11. This prohibition was strictly enforced until the 20th Century. Nonetheless, given the holiness of the Tomb and the significance of Hebron in Jewish history, the local community remained, and Jewish pilgrims to the Holy Land did not consider their pilgrimage complete without a visit to Hebron. The chronicles of these medieval travellers, including Maimonides (from Egypt), Benjamin of Tudela (Spain) Ovadiah of Bertinoro (Italy) and Rabbi Petahia of Regensburg (Germany) have been preserved and make most informative and instructive reading. Ovadiah of Bertinoro wrote in one of his letters that "there is a tradition among all the people of the land that burial in Hebron (in the-vicinity of -the Tomb of the Patriarchs) is better than in Jerusalem".
12. Under the Ottomans, the Jewish community in Hebron continued to develop, despite occasional persecution and plunder. In 1659 a Yeshiva (Theological College) named Hesed Le-Avraham was established, and it later became an important centre of scholarship anda primary factor leading to the spiritual prominence of the local Jewish community. In the nineteenth century the community developed significantly and several Jewish public institutions such as schools, alms-houses and a hospital were set up.
F. British Mandate and Jordanian Annexation
13. In 1929, at the end of the first decade of the British Mandate, a tragic blow was dealt to the Jewish community of Hebron. The Arab population, incited by their religious leaders, launched a well planned assault with the obvious goal of  eliminating the Jewish Community. The mobs did not spare women, children or the elderly; 67 were massacred and 60 were wounded, the community was destroyed, synagogues razed and Torah scrolls burned. The centuries-old Jewish presence in Hebron came to a virtual halt at the hands of Arab rioters.
14. After the war of 1948, Transjordan occupied the West Bank and later annexed it within the Hashemite Kingdom of Jordan. During the years 1948 to 1967 no Jews lived in Hebron, and none were allowed to visit the town or its Holy Places.
G. Israeli Administration
15. Despite Israeli appeals transmitted to Jordan through the good officesof the U.N., Jordan chose to attack Israel on 5 June 1967. As a result of that Jordanian aggression, Israel found itself in control of Judaea and Samaria (the "West Bank"), including the town of Hebron. Retiming to Hebron for the first time in over 20 years, Israel discovered the old Jewish quarter totally, destroyed; the AvrahamAvinu Synagogue turned into a public latrine and a municipal warehouse; and the ancient Jewish cemetery of Hebron was almost obliterated.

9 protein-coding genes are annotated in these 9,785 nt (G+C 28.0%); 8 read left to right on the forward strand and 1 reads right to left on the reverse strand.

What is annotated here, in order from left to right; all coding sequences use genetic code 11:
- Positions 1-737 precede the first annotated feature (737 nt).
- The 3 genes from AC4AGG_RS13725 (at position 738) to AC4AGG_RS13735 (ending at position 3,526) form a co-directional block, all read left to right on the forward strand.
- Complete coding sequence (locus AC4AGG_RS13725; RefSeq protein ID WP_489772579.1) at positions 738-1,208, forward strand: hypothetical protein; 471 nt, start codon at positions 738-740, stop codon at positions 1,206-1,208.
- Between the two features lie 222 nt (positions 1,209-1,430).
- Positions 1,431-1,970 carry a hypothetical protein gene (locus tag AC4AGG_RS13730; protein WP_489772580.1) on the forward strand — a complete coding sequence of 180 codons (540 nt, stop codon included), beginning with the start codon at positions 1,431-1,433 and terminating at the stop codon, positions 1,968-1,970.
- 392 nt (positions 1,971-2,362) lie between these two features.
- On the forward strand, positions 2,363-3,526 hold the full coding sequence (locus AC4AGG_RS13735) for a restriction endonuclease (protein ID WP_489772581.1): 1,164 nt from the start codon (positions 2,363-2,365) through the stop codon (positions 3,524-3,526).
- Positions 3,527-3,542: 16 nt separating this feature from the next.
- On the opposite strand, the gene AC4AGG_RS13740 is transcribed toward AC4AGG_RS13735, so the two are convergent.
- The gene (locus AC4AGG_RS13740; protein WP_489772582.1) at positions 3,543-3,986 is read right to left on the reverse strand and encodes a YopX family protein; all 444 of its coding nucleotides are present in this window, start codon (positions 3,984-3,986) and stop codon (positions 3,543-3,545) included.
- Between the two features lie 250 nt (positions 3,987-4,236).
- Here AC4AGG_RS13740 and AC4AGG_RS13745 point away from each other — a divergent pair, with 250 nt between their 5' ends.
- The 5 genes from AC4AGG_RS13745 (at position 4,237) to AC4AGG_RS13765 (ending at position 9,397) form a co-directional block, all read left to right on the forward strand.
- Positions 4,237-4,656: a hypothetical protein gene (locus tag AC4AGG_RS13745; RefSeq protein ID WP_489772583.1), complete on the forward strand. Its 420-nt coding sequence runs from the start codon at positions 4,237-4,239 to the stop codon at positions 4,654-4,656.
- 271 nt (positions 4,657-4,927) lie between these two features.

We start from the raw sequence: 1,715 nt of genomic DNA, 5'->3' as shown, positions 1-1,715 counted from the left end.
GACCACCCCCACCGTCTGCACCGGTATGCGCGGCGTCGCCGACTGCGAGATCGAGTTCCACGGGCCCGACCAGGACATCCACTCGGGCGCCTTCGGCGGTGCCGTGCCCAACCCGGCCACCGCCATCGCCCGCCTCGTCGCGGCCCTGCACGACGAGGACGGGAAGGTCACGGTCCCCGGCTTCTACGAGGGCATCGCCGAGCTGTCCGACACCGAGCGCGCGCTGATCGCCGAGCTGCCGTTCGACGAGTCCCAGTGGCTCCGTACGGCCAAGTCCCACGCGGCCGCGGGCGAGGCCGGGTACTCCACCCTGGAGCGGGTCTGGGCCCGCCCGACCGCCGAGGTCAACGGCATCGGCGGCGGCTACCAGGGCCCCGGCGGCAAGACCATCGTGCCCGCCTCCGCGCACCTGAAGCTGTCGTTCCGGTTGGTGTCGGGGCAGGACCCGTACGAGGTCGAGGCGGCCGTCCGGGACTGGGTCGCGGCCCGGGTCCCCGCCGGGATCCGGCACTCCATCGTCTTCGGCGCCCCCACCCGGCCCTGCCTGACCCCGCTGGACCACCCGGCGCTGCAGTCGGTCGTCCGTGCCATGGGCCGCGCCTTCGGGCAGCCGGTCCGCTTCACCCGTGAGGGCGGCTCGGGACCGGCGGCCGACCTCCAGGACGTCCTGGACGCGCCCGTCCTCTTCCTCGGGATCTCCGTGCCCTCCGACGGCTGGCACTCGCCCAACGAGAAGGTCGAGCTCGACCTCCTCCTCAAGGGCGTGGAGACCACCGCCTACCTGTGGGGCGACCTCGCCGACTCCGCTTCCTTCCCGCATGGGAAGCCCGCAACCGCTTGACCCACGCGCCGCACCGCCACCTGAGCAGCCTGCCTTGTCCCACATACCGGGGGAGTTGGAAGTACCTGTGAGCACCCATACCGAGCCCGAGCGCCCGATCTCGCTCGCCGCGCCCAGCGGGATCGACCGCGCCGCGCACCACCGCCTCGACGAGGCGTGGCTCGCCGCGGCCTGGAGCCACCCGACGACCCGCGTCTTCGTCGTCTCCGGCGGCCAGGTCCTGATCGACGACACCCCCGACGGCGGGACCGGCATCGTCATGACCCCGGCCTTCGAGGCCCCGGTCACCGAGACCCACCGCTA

16. Immediately after the War, the Government of Israel decided that the Holy Places throughout the territories should be open to all worshippers of all faiths. The Government proclaimed on 28 June 1967, the Protection of Holy Places Law, which guaranteed to members of all religions free access to their respective Holy Places.
17. Thus, for the first time in exactly 700 years, the Tomb of the Patriarchs was opened to members of all faiths and in particular to the followers of the three major monc-theistic religions - Judaism, Christianity and Islam.
18. At the same time, nothing has been done to minimize in any way the responsibility exercised by the Muslim Waqf over the Cave of Machpela. The personnel of the Waqf hold the keys to the Cave and is responsible for the daily opening and closing of the Cave, as well as its maintenance. The orderly conduct of Muslim prayers has in no way been interfered with and there has been no division of the Cave and no physical partition has been erected in this Holy Shrine.
Chaim Herzog
Permanent Representative of Israel to the United Nations
History is Made at the UN - Jewish Telegraphic Agency
* Who Stands Accused? Israel Answers its Critics by Chaim Herzog, pages 83 - 87